Justin I, also known as Justin the Thracian, was the Eastern Roman emperor from 518 to 527. During his reign, he established the Justinian dynasty, which included his notable nephew, Justinian I, and three other emperors.
Early Life and Succession
Justin I was born in the hamlet Baderiana near Scupi (modern Skopje, North Macedonia) into a peasant family. With a background rooted in Thraco-Roman or Illyro-Roman descent, he possessed a command of Latin but only rudimentary knowledge of Greek. As a teenager, he was forced to seek refuge in Constantinople following a barbarian invasion. There, he joined the palace guard, known as the excubitors, and displayed remarkable bravery in campaigns against the Isaurians and Sassanian Persians. Rising through the ranks, he held positions as a tribune, comes, and senator. Eventually, Emperor Anastasius I appointed him comes excubitorum, commander of the palace guard. During this period, Justin married Lupicina, though there were no recorded surviving children from this union.
On the night of 8–9 July 518 Emperor Anastasius I passed away without leaving an heir. In the absence of a clear successor, Justin, supported by his own well-trained soldiers, won the support of the council and was elected as the new Eastern Roman emperor. His wife became his empress consort under the name Euphemia, a name which had roots in Christian martyrdom during the Diocletianic Persecution. By selecting this name, Justin and Euphemia demonstrated their fervent commitment to Chalcedonian Christianity, which contrasted with the Monophysite leanings of Justin's predecessor.
Justin secured his position by skillfully eliminating potential adversaries, especially those aligned with the anti-Chalcedonian faction that had supported Anastasius. As a seasoned soldier rather than a statesman, Justin relied heavily on a close circle of trusted advisors, with his nephew Flavius Petrus Sabbatius, whom he adopted and granted the name Justinian, occupying an influential position in this inner circle.
Foreign relations during Justin's reign were characterized by a strategy of fostering alliances with neighboring states, effectively cultivating client states along the Empire's borders. This allowed him to maintain relative peace and avoid large-scale conflicts for much of his time on the throne. A significant example of this diplomatic prowess was the agreement struck with Theoderic, the Ostrogothic king of Italy, in 497. This arrangement enabled Theoderic to govern Italy as a representative of the Eastern Roman Empire, thus preserving the region's nominal connection to Constantinople. However, the peaceful coexistence between the Goths and the predominantly Chalcedonian population of Italy became strained following Theoderic's passing, as Justin's strong Chalcedonian stance clashed with the Arian beliefs of the Ostrogoths.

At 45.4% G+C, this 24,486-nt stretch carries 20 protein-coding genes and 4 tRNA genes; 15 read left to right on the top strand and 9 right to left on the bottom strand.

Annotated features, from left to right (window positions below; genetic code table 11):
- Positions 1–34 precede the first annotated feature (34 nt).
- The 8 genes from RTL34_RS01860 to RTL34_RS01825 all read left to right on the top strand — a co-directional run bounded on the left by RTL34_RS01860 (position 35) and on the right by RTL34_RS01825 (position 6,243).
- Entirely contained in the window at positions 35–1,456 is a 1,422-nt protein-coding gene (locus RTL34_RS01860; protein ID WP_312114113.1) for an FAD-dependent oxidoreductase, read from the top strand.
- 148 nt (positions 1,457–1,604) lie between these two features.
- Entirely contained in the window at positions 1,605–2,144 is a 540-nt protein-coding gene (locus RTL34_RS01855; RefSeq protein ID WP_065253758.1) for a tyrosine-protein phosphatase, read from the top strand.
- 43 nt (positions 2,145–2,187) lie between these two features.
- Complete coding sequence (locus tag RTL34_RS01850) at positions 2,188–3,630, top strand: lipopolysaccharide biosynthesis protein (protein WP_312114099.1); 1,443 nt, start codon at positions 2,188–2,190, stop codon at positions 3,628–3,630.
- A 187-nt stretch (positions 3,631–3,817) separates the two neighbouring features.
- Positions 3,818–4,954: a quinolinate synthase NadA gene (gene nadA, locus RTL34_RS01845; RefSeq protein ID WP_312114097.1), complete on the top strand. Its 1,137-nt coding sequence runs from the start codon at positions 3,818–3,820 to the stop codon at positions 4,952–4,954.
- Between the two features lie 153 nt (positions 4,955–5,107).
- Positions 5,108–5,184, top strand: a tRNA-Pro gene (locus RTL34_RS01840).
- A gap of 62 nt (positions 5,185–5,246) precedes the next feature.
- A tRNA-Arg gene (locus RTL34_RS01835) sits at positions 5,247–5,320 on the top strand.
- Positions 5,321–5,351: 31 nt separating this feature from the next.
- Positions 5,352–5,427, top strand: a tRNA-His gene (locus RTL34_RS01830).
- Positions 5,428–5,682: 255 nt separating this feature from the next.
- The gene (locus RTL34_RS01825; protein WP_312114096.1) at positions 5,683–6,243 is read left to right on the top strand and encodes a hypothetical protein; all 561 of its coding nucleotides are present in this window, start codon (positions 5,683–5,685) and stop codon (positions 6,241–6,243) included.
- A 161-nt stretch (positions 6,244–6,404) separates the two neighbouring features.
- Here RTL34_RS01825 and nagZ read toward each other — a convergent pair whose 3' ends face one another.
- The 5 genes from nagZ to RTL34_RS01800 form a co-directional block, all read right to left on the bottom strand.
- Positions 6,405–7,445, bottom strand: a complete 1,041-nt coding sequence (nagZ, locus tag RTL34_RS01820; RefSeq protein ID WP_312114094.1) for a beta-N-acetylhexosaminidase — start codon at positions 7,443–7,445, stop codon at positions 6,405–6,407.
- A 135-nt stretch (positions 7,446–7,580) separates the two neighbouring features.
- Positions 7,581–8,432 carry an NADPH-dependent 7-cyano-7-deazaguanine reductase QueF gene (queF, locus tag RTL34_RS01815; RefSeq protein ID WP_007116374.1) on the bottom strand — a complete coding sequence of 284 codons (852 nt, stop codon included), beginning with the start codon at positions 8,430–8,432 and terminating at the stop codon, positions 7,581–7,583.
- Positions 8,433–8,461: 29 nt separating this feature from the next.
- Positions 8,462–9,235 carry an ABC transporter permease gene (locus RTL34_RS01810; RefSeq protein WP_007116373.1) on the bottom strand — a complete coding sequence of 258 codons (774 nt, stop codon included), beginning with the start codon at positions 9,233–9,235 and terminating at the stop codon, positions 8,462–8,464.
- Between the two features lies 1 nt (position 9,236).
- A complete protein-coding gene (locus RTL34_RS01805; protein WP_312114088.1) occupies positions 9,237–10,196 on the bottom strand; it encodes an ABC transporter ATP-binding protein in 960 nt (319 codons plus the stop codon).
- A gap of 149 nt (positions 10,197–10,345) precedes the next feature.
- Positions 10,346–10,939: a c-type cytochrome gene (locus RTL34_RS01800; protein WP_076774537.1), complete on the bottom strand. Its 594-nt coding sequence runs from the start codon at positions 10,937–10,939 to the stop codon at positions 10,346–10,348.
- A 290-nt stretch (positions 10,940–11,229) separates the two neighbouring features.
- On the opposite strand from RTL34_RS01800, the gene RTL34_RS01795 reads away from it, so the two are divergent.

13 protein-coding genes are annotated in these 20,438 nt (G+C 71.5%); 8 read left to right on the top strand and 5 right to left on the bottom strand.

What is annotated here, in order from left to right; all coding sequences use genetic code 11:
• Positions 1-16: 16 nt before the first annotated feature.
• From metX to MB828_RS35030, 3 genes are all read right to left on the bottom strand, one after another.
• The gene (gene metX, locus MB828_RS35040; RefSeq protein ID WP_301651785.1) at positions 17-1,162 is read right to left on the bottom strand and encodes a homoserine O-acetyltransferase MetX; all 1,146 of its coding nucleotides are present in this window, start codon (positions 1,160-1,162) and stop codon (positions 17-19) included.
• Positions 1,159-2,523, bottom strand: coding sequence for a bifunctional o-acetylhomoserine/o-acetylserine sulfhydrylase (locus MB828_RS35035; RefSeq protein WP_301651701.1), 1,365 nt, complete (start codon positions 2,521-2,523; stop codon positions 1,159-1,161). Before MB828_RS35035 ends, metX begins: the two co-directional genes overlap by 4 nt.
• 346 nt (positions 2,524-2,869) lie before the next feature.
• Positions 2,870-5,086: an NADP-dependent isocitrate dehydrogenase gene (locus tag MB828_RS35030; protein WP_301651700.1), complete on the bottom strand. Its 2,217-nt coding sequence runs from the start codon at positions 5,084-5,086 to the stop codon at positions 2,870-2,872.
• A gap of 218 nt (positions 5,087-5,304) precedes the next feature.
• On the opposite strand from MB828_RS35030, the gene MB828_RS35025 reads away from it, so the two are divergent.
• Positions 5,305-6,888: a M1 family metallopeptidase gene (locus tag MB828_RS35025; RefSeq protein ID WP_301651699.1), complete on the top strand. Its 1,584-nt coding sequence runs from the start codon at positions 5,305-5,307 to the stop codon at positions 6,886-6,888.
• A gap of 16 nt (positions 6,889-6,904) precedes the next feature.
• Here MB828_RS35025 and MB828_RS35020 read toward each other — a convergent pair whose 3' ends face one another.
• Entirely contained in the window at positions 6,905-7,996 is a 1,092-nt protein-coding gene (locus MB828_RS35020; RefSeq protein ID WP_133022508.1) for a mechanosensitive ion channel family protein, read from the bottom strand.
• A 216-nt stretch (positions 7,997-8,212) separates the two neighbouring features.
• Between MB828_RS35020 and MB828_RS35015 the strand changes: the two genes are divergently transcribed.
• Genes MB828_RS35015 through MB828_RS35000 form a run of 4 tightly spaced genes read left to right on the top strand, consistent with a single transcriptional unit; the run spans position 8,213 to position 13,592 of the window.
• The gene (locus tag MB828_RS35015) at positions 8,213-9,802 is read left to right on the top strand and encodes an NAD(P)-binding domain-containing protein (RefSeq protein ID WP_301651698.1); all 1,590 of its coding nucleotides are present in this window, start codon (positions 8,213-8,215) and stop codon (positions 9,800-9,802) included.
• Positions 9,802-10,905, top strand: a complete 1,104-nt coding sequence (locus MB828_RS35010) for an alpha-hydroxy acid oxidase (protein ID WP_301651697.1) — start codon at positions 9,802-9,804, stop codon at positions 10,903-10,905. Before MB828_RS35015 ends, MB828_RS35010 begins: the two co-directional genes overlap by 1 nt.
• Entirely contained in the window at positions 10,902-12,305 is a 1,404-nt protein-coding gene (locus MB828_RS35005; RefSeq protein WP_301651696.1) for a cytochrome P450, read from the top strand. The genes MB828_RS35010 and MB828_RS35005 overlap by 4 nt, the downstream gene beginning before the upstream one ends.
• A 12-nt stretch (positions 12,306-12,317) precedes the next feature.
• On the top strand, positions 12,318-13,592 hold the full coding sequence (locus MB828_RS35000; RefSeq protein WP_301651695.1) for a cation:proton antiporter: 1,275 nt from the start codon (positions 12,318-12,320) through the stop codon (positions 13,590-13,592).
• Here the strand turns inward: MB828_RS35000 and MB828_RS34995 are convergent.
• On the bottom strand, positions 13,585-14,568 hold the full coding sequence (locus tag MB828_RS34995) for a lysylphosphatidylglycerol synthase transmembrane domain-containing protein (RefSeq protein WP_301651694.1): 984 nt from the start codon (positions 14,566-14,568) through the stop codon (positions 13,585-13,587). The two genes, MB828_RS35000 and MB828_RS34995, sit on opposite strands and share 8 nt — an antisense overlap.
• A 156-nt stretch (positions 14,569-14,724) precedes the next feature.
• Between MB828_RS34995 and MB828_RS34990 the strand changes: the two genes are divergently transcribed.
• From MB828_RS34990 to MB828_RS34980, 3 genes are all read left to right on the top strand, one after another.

Religious matters also played a central role in Justin's rule, notably in resolving the Acacian schism between the eastern and western branches of the Christian church. Pope Hormisdas was invited to Constantinople, and Justin endorsed Rome's view on the nature of Christ, leading to the end of the schism in 519. At the beginning of his reign, Justin persecuted Monophysites, but later adopted a more pragmatic approach. He issued an edict against Arianism in 523, leading to tensions with Theodoric, the Arian king of the Ostrogoths.
Justin's reign became increasingly intertwined with his Christian faith since he portrayed his election to the throne as a divine favor granted by the Trinity and declared his commitment to governing in the name of Jesus Christ. Symbolically, he abandoned the tradition of depicting pagan symbols on his coins and seals, instead using an angelic figure, publicly reaffirming the Empire as a Christian state.
Death and Legacy
During the later years of Justin I's reign, tensions with neighboring powers, especially the Ostrogoths and the Sassanids, escalated. As Justin grew older, there was a decline in his mental faculties, with the emperor being described as sometimes unable to make timely decisions or fulfill his duties, which became a subject of ridicule among his courtiers. Meanwhile, Justinian, Justin's nephew, had been rising through the ranks during his uncle's reign. As Justin's health declined, he officially named Justinian as co-emperor and his successor on 1 April 527. Later that year, on 1 August, Justin I passed away, and Justinian ascended to the throne.
Justin's reign as Eastern Roman emperor, though relatively short, left a lasting legacy that significantly impacted the empire's trajectory and future developments. To honor his memory, the city of Caesarea in Cilicia was renamed Justinopolis in 525. The name persisted until the 12th century when Thoros I, the king of Armenian Cilicia, made the city his capital and changed its name to Anazarbus.
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